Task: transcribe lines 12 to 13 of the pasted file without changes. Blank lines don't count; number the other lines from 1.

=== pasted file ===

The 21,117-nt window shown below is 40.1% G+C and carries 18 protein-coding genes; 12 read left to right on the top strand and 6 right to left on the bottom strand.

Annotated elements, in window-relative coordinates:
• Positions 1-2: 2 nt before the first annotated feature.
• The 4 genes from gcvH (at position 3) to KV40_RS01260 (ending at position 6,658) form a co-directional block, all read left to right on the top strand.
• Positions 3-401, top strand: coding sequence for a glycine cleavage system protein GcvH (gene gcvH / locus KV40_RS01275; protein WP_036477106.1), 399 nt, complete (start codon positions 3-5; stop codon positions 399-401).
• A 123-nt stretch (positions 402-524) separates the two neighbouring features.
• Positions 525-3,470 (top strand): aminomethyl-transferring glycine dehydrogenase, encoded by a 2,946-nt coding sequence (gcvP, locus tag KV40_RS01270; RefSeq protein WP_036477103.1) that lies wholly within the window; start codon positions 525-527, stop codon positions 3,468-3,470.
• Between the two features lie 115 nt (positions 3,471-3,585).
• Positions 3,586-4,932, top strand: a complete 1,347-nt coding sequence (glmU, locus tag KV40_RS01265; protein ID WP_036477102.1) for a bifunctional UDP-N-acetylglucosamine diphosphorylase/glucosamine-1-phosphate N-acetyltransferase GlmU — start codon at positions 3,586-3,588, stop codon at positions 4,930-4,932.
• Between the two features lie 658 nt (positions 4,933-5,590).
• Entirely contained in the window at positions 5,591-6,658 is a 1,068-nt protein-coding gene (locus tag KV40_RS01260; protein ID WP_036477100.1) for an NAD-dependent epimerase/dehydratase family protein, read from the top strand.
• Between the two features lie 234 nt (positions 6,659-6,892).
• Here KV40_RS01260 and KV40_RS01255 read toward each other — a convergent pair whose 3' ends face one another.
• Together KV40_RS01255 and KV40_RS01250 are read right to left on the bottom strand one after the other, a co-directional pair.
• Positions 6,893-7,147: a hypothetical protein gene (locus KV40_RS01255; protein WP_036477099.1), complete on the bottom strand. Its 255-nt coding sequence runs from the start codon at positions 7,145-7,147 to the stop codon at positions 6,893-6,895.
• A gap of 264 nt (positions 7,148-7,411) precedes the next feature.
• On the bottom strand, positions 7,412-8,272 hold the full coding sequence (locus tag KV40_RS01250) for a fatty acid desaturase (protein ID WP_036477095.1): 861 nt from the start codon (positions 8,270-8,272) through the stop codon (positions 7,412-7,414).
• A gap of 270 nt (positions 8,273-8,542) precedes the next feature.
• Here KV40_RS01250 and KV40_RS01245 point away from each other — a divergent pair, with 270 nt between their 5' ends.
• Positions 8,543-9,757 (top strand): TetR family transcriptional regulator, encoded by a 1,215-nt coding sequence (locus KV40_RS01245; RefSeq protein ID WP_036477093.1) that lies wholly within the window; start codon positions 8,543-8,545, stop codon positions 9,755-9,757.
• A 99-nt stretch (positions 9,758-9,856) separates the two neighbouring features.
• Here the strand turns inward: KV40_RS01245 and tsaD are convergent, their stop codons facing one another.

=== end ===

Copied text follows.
• Between the two features lie 234 nt (positions 6,659-6,892).
• Here KV40_RS01260 and KV40_RS01255 read toward each other — a convergent pair whose 3' ends face one another.